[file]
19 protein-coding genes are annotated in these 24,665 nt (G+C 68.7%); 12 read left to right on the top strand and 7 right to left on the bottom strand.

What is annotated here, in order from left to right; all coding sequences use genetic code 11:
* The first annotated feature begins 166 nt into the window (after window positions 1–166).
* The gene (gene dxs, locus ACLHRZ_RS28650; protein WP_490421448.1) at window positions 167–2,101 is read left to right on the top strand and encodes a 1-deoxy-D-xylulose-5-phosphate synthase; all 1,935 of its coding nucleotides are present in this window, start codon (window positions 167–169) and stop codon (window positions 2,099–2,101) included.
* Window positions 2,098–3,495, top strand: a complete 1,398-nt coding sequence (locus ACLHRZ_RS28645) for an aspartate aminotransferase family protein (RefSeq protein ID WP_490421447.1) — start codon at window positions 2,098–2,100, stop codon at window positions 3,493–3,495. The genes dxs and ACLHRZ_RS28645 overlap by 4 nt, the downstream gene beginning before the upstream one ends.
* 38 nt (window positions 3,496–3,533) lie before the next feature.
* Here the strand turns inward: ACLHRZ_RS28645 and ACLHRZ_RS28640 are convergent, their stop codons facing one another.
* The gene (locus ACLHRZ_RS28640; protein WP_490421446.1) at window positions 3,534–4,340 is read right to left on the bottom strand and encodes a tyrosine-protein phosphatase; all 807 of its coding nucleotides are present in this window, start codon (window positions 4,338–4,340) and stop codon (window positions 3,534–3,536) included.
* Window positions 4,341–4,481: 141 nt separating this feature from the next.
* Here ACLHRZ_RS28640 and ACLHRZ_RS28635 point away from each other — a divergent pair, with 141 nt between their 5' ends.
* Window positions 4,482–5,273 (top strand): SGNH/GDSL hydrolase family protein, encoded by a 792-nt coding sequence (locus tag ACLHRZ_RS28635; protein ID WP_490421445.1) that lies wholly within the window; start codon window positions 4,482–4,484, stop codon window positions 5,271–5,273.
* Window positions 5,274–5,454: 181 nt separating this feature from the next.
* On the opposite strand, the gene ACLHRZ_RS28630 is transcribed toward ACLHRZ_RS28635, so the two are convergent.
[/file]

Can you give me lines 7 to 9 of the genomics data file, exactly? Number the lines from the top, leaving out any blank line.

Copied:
* Here the strand turns inward: ACLHRZ_RS28645 and ACLHRZ_RS28640 are convergent, their stop codons facing one another.
* The gene (locus ACLHRZ_RS28640; protein WP_490421446.1) at window positions 3,534–4,340 is read right to left on the bottom strand and encodes a tyrosine-protein phosphatase; all 807 of its coding nucleotides are present in this window, start codon (window positions 4,338–4,340) and stop codon (window positions 3,534–3,536) included.
* Window positions 4,341–4,481: 141 nt separating this feature from the next.